It is also important to note that Chauvin was only convicted of murder because of a citizen’s video that contradicted the original police report. If it wasn’t for that person recording what happened, Chauvin would still be on the police force today because the other officers that were at the scene did not stop the murder and tried to help Chauvin cover it up.

Related Article: Derek Chauvin convicted of all three charges for the murder of George Floyd

Police advocates often say if you just follow police orders you won’t get killed or that they’re only killing criminals so why should we care. However, both those claims are untrue and present problems.

To start, there is no correlation between levels of police violence and violent crime in America’s largest 50 cities, according to Mapping Police Violence using data from 2013-2018. If the police were only killing violent criminals, there would be a clear correlation.

We also need to remember every person is innocent until they are proven guilty in court by a jury. The police do not have the right to determine if someone is a criminal and they absolutely do not have the right to determine if a person should be killed. When they kill someone, they are stealing that person’s constitutional right to a trial.

While it would likely help most people to follow police orders, that is not always possible for everyone, and those people do not deserve to lose their life because of it. People who are deaf or partially deaf might not be able to communicate with the officers and people who are dealing with mental illnesses might also not be able to fully cooperate with police orders.

This is highlighted by the fact that conservative estimates say at least 25% of people killed by law enforcement are individuals with serious mental illnesses, according to the Treatment Advocacy Center. These people need help, not death.

There are also cases every year where police still end up shooting people who are following their orders. The most well-known recent case is when officer Eric Stillman shot and killed 13-year-old Adam Toledo while he had his empty hands in the air. At the time, Stillman had three misconduct complaints against him in five years, according to the Invisible Institute, but he was never disciplined.

Where do we go from here?

While the activist’s dream of abolishing the police might work in a perfect world, we are far from a perfect world. The reality is we do need someone who can provide an armed response for the worst cases, but there are things we can do to make policing better and more accountable.

The first step is to end qualified immunity. If an officer takes someone’s right to life or abuses a person, they must face justice, because right now it’s just not happening.

Then we need to take a look at the leadership of each department and see who is being enabled to continue their violent treatment of citizens. This would also include prosecuting every officer who is involved in a deputy gang and everyone who helped cover it up.

It’s also long past due to take a serious look at the police budget and reinvest some of their funding into other programs.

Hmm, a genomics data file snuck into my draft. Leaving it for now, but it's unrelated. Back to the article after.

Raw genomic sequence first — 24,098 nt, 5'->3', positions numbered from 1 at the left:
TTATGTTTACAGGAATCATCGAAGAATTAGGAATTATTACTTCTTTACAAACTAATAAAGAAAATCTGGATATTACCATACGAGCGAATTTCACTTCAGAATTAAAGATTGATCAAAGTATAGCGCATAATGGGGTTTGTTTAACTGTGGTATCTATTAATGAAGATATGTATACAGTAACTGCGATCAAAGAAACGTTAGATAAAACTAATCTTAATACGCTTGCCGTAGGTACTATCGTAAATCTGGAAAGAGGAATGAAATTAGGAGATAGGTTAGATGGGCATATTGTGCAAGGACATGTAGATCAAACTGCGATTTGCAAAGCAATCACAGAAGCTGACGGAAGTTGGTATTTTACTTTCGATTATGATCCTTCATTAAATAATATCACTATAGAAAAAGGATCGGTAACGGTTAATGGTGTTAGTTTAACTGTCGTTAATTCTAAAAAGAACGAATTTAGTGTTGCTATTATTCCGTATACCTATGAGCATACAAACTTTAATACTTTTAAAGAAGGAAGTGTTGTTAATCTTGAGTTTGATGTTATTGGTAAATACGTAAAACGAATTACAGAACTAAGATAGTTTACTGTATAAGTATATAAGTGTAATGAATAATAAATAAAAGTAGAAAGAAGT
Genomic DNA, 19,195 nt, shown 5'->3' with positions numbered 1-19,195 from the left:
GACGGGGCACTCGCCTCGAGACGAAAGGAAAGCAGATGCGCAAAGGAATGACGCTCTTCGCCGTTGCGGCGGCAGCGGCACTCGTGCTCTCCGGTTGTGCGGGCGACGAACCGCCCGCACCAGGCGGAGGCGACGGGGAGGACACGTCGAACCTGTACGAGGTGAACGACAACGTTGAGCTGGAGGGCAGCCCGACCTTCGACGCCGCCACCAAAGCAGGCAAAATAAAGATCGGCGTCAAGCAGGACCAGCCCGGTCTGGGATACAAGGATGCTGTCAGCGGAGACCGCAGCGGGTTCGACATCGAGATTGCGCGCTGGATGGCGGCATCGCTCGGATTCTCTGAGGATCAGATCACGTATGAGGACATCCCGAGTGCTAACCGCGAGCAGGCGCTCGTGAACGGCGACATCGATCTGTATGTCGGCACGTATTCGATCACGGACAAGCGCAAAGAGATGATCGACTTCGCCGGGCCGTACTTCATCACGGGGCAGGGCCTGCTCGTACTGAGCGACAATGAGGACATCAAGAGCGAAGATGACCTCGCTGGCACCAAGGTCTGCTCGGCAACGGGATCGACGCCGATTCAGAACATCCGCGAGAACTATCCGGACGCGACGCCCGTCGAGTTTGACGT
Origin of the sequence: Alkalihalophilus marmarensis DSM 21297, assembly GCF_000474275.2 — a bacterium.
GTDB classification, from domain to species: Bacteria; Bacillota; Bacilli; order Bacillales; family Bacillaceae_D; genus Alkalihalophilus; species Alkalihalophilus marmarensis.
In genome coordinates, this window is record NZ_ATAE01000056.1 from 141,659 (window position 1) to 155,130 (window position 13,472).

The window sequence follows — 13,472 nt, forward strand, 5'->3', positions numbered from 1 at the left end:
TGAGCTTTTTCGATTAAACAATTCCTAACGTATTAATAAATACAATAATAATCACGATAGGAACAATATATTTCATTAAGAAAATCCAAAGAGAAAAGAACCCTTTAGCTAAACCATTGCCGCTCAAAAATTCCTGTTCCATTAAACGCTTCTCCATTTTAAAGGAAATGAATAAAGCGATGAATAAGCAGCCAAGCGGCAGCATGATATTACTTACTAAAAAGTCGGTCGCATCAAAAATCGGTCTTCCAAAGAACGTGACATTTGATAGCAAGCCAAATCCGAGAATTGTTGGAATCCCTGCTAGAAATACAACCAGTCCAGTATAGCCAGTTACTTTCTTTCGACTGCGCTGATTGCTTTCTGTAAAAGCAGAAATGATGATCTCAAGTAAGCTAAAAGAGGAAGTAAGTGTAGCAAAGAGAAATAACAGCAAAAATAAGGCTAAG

The U.S. spends nearly $200 billion per year on policing and incarceration with most cities spending around 25-50% of their budget on policing, according to the Action Center on Race and the Economy. So when most people say defund the police, they mean to take some of that money and re-invest it into the community.

You might be saying, “Well, wouldn’t there just be more crimes with fewer cops patrolling and protecting us?” Not exactly.

When New York police officers took a break from proactive policing in 2014-15, crime complaints actually dropped, according to a report from Nature. It is not a definitive answer because the sample size is small, but as the report points out, using those resources to police the community “diverts finite resources and attention away from investigative units, including detectives working to track down serial offenders and break up criminal networks. Proactive policing also disrupts communal life, which can drain social control of group-level violence.”

The best way to reduce crime is by investing in the community. Funding education, after-school programs, and making sure every person has the necessities needed to live and the right to a job with a living wage would go much further to reduce crime rates than spending billions every year on policing does.

States with the highest graduation rates and states that make the most significant investments into higher education are the states that also have the lowest crime rates, according to Criminal Justice Research.

Crime also drops when people have access to the health care they need, according to a study published in Science Direct. The study looked at the expansion of Medicaid to adults from 2001 to 2008 and found it “led to an economically meaningful reduction in the rates of robbery, aggravated assault and larceny-theft.”

The rate of police killing people with mental illnesses could also be reduced by having mental health professionals respond to those situations. This is being looked into in California through Assembly Bill 988, which would establish a hotline in California that people can call as an alternative to 911 for mental health crises.

Having trained experts to deal with those situations would make the situation safer for everyone involved and provide better outcomes than a 25% chance of death for the people who are struggling.

One final point is that most police officers don’t live in the city they serve, according to FiveThirtyEight. There is not much evidence that requiring police officers to work in their own communities would bring change, but it still makes sense to require them to serve their own communities as it could help them better understand the area and develop stronger relationships with the people they live near.

Being a police officer is not an easy job, but our society makes it even harder when we rely on them to do more than keep the peace and protect us.

As of now, police respond to mental health crises and domestic violence cases, shootings and robberies, they deal with drug problems, any unexpected thing that might come up and more. It is too much for any organization to deal with effectively.

Taking some of the police budgets and reinvesting it into other programs would lift the burden on police, allow us to hold cops to higher standards, from the leadership to the newest recruits, as we wouldn’t need so many officers, and it would make the community safer and happier.

We can make policing better for everyone, we just have to be willing to do it.